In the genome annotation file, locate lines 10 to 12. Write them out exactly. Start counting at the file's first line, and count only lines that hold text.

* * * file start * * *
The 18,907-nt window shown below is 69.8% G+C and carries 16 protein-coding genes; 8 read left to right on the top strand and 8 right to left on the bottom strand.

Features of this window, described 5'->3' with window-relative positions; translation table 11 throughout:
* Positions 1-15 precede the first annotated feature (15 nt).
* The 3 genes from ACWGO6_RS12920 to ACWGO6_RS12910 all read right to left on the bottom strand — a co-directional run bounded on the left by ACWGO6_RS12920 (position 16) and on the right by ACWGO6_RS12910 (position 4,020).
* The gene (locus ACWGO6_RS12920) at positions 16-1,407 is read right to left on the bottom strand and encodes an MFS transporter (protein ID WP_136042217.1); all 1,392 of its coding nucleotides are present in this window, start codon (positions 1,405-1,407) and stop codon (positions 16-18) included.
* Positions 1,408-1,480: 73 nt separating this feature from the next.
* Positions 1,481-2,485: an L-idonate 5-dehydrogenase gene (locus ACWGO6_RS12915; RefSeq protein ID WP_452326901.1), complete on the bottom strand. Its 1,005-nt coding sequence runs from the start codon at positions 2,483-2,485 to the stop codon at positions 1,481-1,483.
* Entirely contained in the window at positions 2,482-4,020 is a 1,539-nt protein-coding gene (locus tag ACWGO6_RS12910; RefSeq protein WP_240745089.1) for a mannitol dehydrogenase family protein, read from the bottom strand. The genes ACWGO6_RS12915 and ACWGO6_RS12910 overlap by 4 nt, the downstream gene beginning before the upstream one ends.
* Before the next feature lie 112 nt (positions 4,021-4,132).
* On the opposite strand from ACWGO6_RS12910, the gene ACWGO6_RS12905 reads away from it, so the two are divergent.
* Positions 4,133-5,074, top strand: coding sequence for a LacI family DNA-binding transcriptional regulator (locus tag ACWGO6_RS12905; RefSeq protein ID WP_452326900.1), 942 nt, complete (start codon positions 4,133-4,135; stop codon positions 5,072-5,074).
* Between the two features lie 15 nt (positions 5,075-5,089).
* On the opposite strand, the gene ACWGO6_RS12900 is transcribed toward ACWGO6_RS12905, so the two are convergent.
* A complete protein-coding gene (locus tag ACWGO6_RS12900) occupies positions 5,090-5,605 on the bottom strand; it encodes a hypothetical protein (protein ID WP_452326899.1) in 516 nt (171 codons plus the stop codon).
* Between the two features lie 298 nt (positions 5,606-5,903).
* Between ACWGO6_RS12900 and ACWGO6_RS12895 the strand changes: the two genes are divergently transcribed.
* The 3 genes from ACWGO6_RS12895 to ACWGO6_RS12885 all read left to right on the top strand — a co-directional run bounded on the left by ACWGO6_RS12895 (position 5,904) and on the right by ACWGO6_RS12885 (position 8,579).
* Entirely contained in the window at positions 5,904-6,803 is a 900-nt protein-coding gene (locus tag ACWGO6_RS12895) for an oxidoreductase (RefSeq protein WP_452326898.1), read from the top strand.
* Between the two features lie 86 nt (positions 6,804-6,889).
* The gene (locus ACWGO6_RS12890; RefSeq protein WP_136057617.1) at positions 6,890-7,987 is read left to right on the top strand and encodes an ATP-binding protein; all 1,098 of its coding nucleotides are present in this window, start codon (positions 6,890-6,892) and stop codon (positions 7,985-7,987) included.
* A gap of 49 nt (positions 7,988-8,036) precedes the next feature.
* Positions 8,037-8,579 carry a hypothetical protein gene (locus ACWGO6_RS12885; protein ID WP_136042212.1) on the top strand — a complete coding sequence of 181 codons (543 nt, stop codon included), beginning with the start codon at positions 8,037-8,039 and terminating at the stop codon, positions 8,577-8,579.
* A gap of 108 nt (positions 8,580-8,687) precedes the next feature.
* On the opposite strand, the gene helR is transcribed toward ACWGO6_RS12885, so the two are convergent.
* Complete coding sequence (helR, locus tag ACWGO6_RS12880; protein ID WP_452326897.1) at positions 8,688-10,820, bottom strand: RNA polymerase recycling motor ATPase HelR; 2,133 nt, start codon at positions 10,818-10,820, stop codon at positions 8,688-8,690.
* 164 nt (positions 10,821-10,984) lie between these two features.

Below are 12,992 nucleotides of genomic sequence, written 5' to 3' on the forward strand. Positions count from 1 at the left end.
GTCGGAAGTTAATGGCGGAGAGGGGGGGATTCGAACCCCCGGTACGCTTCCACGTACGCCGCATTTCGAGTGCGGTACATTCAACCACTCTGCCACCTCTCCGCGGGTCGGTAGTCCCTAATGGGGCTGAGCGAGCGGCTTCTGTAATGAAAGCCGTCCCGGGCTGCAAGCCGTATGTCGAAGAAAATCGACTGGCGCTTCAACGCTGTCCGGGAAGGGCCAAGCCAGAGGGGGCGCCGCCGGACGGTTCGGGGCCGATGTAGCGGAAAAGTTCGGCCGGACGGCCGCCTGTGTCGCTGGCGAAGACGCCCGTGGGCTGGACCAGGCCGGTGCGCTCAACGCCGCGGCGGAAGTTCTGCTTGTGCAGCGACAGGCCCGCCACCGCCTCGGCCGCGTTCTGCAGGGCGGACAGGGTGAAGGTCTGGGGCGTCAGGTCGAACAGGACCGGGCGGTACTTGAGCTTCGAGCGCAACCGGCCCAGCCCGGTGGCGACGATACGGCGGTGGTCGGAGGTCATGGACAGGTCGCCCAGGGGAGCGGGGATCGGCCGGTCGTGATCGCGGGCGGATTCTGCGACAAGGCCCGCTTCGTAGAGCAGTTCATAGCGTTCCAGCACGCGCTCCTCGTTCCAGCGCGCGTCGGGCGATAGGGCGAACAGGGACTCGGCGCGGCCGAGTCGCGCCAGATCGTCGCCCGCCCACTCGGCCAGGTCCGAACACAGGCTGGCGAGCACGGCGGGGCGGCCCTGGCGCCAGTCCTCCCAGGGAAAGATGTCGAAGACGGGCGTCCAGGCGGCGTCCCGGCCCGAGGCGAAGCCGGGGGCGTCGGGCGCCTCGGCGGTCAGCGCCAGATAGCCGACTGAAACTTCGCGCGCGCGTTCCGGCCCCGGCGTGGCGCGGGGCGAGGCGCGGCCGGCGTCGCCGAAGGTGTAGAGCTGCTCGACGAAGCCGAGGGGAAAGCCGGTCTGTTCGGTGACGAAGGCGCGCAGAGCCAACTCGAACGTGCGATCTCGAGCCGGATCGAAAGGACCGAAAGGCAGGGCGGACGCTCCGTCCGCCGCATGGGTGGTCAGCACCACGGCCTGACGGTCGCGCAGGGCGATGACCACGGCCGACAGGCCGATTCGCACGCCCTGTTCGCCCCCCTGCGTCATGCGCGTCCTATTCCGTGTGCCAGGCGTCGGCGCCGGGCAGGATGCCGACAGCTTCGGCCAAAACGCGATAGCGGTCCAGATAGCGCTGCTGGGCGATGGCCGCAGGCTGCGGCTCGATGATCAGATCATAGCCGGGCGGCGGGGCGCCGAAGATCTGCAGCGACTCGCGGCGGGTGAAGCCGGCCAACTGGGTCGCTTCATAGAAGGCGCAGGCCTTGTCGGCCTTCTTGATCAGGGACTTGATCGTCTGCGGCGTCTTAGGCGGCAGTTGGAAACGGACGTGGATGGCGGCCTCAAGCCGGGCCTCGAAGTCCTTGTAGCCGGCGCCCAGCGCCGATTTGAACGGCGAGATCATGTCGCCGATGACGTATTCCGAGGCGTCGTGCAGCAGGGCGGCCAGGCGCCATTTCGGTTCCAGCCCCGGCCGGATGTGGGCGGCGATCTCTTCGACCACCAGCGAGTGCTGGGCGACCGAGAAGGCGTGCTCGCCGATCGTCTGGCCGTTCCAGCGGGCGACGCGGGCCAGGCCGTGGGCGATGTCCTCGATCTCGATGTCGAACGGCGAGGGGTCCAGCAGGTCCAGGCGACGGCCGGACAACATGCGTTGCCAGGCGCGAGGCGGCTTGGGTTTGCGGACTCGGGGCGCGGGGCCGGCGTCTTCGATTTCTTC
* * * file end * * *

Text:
* On the opposite strand from ACWGO6_RS12910, the gene ACWGO6_RS12905 reads away from it, so the two are divergent.
* Positions 4,133-5,074, top strand: coding sequence for a LacI family DNA-binding transcriptional regulator (locus tag ACWGO6_RS12905; RefSeq protein ID WP_452326900.1), 942 nt, complete (start codon positions 4,133-4,135; stop codon positions 5,072-5,074).
* Between the two features lie 15 nt (positions 5,075-5,089).